Did the Russian-affiliated groups that interfered with the 2016 U.S. presidential election want to be caught?
“There’s a reason why they paid for Facebook ads in rubles,” Nathaniel Persily, who is a senior fellow at FSI and co-director of the Cyber Policy Center, told FSI Director Michael McFaul on the World Class podcast. “They wanted to be open and notorious.”
Since the election, Americans have become more suspicious of fake news, but they have also become suspicious of real news and journalists in general. Another problem with the Russians’ success in influencing the 2016 election, said Persily, is that Americans will automatically assume that the Russians will do the same thing during the 2020 race.
“Everyone is going to be looking for nefarious influences and shouting them from the rooftops, and that actually serves the [bad actors’] purposes just as much,” Persily said. “Many of the attempts in 2016 were about fostering division and doubt, and I think there’s a lot of appetite for doubt right now in America.”
Since 2016, Facebook, Twitter and Google have made some important changes to the way they handle advertising, including adding a requirement that all candidate ads and other ads of “national legislative importance” be identified as advertisements on users’ feeds.
But there are no standardized rules or regulations that dictate how tech companies should handle advertisements or posts that contain disinformation, Persily said, and because of this, it is up to those respective companies to make those decisions themselves — and they aren’t always in agreement. For example, when a video of Nancy Pelosi that was slowed down to make her seem drunk was posted in late May on YouTube and Facebook, YouTube took the video down, but Facebook decided to leave it up.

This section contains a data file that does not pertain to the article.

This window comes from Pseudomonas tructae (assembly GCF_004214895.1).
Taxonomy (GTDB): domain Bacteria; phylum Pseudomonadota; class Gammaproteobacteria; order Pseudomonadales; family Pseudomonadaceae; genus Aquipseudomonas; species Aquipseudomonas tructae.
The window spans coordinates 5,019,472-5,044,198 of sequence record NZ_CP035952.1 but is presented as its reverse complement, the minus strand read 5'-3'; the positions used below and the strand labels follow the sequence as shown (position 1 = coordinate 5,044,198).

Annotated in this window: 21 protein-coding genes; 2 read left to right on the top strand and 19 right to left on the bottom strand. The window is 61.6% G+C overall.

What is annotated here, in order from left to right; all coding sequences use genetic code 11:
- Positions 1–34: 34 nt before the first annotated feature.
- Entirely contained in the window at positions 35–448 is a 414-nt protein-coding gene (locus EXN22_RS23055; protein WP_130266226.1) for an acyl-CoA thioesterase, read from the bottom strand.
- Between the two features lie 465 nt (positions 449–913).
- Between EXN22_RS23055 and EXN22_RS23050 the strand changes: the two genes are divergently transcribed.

“The standards that are going to be developed in test cases like these — under conditions which are not as politically incendiary as an election — are going to be the ones that will be rolled out and applied in elections in the U.S. and around the world,” Persily said.
When it comes to election security, the 2020 presidential race will be the next big test for the U.S. government and private-sector companies. But other countries should also be on the lookout for activity from foreign agents and actors in their elections.
“The 2016 election was not just an event, it was a playbook that was written by the Russians,” warned Persily. “That playbook is usable for future elections in the United States as well as around the world, whether it’s between India and Pakistan or China and Taiwan.”